Deadline for Consideration of Legislation Funding the Government for the Remainder of Fiscal Year 2011- If the House has not received a message from the Senate before April 6, 2011, stating that it has passed a measure providing for the appropriations for the departments and agencies of the Government for the remainder of fiscal year 2011, the provisions of H.R. 1, as passed by the House on February 19, 2011, are hereby enacted into law. [emphasis mine]

There’s no error; Republicans were trying to claim that if the Senate didn’t vote on the issue by a date that Republicans set, the House would just overrule the Senate and roll past the president and make their own law.

One can only assume that, unless the Republicans have gone completely insane–which I am not discounting–that this is precisely nothing more than a PR stunt. After all, for H.R. 1255 to pass, it also would have to be approved by the Senate and signed by the president. However, to assume that this would happen would be complete and utter fantasy. In short, it’s all window dressing, all intended to give the public the impression that everything bad that happens is the Democrats’ fault–that being the cover the GOP is looking for the shut down the government.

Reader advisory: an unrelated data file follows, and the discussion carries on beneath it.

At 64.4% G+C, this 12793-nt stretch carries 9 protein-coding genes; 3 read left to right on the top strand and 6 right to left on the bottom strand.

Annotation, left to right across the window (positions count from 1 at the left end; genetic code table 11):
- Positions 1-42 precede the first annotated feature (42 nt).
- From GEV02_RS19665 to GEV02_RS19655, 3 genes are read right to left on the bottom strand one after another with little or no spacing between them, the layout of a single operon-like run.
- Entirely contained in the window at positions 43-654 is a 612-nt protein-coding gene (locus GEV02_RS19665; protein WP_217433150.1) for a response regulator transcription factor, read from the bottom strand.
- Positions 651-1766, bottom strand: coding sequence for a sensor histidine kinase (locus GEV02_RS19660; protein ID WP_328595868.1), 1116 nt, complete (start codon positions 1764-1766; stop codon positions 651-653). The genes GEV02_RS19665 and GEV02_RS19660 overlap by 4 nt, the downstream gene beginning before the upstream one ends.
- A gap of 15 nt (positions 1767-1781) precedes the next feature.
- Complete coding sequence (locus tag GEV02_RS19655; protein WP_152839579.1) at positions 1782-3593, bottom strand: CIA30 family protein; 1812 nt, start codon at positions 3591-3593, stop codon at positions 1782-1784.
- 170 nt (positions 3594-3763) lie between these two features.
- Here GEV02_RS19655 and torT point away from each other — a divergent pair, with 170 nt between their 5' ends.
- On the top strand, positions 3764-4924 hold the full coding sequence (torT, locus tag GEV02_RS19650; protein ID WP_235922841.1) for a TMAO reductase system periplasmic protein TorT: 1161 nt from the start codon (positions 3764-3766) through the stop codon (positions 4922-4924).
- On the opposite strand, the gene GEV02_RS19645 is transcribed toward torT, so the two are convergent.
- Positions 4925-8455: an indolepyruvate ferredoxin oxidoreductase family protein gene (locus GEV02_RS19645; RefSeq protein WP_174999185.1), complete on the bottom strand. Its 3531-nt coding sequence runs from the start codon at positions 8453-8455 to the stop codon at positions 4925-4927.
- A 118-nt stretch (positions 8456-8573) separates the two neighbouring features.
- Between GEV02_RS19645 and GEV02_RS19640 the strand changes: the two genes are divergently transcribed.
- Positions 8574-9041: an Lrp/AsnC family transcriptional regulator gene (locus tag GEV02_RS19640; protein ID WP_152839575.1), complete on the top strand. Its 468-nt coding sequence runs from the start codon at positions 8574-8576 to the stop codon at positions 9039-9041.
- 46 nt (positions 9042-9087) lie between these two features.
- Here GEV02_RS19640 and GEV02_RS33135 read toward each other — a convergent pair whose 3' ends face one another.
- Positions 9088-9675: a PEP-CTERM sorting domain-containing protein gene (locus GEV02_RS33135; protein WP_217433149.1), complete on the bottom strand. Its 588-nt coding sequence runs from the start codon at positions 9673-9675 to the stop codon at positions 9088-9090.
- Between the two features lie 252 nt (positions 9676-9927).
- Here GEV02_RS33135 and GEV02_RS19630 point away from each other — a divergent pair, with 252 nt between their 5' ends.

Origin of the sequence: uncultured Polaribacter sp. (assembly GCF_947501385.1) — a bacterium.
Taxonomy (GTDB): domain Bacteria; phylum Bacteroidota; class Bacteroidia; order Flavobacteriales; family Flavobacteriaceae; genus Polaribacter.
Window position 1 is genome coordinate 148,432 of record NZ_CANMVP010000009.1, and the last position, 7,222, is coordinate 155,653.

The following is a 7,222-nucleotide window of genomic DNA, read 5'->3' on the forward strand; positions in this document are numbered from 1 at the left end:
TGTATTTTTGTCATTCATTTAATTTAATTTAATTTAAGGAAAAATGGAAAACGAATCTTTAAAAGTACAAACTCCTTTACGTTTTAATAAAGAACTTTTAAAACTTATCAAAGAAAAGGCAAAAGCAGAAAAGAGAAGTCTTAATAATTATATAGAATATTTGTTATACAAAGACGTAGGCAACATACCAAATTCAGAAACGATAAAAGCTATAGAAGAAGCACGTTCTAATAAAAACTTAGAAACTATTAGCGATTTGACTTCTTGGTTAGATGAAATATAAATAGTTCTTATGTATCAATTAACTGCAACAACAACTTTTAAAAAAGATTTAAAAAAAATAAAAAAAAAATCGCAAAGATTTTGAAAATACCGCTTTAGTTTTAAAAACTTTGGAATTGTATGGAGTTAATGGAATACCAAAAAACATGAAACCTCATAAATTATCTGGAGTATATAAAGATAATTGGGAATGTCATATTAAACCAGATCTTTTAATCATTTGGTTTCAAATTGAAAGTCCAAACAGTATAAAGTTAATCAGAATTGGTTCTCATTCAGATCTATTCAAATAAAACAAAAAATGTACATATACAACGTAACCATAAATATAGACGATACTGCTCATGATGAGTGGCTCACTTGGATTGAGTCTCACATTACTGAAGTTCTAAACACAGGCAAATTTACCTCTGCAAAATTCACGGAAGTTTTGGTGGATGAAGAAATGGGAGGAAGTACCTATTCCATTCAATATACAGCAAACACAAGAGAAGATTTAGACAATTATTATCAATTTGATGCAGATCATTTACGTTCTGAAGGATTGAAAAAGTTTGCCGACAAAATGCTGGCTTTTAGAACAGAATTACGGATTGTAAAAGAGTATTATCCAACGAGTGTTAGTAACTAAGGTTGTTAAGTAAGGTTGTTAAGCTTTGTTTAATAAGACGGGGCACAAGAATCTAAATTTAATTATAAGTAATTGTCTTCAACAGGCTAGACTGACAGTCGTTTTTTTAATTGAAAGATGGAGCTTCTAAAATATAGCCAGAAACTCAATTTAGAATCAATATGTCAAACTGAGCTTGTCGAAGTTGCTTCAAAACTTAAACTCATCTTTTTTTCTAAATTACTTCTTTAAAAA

Something in me, however, says that there are actually Republicans who believe that they could do this, or at least claim they did it and then hold their breath until they turned red in the face (they would never turn blue, after all). This is the extent to which Republicans have simply stopped recognizing what the law is and instead believe that they can claim that the law is whatever they say it is.

  1. ken sensei
    April 2nd, 2011 at 04:32 | #1